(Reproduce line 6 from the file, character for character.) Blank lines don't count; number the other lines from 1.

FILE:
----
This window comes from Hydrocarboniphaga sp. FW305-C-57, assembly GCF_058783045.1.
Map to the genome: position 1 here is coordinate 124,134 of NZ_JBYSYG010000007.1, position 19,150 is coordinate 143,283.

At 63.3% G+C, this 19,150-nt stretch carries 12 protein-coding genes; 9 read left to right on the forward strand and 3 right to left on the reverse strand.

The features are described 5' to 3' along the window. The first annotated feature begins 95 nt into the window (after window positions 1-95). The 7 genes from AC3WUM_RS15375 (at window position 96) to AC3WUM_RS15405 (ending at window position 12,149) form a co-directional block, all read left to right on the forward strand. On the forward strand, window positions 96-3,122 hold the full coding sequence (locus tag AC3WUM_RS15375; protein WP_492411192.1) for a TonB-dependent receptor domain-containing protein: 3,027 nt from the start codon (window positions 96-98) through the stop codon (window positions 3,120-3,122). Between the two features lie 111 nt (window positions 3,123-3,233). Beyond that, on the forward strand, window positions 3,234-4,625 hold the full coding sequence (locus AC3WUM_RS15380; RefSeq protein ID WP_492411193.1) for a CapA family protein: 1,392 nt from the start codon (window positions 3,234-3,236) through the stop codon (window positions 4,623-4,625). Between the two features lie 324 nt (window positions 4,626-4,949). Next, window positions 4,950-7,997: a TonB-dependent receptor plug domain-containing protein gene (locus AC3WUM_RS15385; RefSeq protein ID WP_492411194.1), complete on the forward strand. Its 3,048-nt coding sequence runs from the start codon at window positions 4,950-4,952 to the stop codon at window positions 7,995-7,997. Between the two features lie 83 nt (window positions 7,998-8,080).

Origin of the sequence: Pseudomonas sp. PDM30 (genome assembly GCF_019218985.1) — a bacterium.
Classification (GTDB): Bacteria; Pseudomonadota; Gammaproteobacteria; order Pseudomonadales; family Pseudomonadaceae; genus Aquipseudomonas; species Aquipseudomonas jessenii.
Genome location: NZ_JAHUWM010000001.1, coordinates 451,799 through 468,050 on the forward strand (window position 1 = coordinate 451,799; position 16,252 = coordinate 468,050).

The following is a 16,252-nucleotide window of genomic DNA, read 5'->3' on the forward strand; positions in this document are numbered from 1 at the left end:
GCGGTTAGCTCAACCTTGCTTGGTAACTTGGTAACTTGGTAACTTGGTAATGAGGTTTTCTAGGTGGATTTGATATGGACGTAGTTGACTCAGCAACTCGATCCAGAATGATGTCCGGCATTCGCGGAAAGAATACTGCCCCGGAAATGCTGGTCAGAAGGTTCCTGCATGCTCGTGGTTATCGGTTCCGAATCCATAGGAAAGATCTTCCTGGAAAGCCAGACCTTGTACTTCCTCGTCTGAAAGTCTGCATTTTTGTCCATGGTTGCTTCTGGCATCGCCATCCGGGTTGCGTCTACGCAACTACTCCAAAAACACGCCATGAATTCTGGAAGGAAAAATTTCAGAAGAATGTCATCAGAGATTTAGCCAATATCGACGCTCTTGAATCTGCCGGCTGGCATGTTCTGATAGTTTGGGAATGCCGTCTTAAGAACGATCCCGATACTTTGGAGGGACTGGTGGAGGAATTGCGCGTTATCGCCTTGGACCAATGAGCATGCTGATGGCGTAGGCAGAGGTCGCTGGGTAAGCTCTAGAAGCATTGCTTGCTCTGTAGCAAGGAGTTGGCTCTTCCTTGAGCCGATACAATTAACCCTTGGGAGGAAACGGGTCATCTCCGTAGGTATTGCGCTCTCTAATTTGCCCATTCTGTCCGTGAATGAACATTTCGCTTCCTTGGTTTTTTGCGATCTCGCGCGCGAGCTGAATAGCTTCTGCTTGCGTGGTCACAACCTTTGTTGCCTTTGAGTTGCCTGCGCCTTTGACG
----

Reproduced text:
Classification (GTDB): Bacteria; Pseudomonadota; Gammaproteobacteria; order Pseudomonadales; family Pseudomonadaceae; genus Aquipseudomonas; species Aquipseudomonas jessenii.